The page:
More likely than landing you in the hospital, getting the flu could really set you back in class or at work. On average, the flu lasts about eight days, and during that time you’ll be more likely to miss appointments and visit the doctor, according to a 2010 study published in PLOS One. Research published in the journal Clinical Infectious Diseases found that 46 percent of college students did poorly on an assignment after getting the flu.

When researchers from the PLOS One study modeled the effect of the vaccine, they found that if just 20 percent of people [in a community] got their flu shot, the number of people who would get the flu that season would drop from 69 percent (if no one got vaccinated) to less than 50 percent. The researchers also found that if just 60 percent of people [in that community] got vaccinated, less than 1 percent of that population would be likely to end up with the flu. This process is called herd immunity—and it works.

Key facts about the seasonal flu vaccine

The CDC recommends everyone get a flu vaccine each year. In an area with people operating in close quarters, such as an office space, the virus can spread crazy fast. “Without a flu shot, your immune system can’t protect you against the flu because the virus mutates from year to year,” says Dr. Davis Smith, staff physician at the University of Connecticut. Plus, getting yourself vaccinated will help protect the very young and the very old—such as kids or grandparents—who are “vulnerable to serious complications of flu because they don’t have the pulmonary and other reserve to tolerate the ravages of this lower respiratory track infection.”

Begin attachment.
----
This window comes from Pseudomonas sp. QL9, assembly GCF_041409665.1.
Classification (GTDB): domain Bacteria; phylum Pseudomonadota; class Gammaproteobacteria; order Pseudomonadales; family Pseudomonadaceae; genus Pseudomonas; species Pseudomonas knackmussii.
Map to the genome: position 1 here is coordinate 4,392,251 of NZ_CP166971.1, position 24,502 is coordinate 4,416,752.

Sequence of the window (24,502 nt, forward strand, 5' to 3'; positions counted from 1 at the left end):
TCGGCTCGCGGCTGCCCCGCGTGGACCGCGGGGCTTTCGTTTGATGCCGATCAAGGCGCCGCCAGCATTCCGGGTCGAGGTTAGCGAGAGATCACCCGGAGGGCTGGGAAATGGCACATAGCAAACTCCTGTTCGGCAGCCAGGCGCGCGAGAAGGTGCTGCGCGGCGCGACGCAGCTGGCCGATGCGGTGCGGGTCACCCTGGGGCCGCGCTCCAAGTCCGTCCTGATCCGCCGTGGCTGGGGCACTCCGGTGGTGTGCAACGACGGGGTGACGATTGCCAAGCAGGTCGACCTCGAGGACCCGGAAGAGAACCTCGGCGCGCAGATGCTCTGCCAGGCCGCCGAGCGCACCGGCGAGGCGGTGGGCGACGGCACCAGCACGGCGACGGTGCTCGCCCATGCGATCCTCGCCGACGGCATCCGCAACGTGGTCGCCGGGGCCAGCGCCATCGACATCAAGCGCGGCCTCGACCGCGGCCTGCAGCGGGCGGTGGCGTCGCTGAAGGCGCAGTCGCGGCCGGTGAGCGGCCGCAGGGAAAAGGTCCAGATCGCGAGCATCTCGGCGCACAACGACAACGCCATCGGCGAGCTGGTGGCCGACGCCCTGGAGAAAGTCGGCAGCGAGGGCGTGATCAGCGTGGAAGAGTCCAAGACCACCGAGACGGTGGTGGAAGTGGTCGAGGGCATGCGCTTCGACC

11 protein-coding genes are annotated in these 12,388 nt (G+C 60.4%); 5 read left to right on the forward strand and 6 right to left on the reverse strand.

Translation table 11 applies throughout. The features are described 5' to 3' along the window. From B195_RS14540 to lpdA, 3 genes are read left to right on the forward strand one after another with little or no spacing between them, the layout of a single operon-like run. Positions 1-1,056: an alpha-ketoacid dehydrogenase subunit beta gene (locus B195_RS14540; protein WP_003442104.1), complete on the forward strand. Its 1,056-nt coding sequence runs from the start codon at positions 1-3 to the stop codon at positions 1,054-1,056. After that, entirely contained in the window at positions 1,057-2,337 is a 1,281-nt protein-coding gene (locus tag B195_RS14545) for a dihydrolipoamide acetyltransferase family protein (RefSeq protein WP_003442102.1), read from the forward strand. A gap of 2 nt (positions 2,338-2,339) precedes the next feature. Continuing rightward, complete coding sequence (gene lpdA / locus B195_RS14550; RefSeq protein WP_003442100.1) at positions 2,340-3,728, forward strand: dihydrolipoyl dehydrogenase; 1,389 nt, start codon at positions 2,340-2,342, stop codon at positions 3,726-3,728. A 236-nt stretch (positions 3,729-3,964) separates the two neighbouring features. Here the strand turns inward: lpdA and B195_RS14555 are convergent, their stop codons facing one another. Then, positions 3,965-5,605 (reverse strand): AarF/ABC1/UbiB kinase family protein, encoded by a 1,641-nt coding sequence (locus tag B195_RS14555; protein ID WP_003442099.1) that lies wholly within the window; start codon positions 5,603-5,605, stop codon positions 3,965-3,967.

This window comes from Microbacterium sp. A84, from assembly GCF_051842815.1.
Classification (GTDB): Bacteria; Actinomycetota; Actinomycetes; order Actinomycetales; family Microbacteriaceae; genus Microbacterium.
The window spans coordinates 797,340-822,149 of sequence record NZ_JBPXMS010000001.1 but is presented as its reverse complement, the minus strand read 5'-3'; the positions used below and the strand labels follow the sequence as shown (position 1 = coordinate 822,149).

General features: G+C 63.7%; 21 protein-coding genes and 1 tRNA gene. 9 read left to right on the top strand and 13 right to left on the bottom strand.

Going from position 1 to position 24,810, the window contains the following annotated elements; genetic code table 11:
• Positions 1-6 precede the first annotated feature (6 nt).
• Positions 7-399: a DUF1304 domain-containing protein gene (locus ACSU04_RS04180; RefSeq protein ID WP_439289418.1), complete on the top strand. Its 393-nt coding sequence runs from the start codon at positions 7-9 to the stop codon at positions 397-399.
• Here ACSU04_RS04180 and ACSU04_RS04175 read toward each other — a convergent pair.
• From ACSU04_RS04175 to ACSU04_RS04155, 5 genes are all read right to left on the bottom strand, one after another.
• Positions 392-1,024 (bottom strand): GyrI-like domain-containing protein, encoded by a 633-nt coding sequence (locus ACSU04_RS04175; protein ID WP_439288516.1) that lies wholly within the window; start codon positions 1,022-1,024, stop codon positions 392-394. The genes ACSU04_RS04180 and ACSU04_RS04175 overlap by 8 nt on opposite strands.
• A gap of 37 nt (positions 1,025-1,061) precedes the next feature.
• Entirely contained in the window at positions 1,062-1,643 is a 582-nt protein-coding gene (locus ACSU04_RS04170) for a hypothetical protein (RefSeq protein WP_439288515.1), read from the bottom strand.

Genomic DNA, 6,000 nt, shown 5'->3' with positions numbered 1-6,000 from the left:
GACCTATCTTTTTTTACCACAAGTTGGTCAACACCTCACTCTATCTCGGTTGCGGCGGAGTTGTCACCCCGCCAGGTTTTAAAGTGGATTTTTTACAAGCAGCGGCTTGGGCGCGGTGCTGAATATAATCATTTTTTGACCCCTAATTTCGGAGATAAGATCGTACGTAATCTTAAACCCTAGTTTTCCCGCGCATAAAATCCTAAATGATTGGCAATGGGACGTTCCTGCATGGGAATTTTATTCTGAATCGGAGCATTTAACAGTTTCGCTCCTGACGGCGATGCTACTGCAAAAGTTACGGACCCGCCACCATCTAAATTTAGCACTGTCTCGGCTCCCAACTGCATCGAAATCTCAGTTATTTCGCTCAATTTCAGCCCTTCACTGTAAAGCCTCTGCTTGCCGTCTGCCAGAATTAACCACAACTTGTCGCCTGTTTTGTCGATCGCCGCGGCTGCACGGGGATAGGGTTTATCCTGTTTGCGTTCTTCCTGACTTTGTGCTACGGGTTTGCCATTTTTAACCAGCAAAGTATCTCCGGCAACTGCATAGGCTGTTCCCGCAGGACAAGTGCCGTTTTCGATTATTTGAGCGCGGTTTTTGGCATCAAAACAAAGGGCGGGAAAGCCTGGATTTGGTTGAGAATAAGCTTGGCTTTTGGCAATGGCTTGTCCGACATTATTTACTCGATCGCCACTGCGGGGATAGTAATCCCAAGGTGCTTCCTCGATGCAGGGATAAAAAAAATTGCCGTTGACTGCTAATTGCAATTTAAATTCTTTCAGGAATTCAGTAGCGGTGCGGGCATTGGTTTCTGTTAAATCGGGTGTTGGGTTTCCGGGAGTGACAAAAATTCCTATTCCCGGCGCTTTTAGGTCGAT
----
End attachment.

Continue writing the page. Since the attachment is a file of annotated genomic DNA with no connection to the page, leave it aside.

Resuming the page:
When to get it

Every year, as soon as it becomes available, which is usually September–January (and sometimes later).

How it works

The flu vaccine covers the three or four strains most likely to land you in bed with chills, aches, and a fever. Each year, the experts predict which strains will be the most common and come up with the flu shot formula that will protect against them. The vaccine is currently available as both an injection and a nasal spray; however, the CDC may recommend one over the other in a given season. Check the current CDC guidelines to make sure you’re getting the recommended version.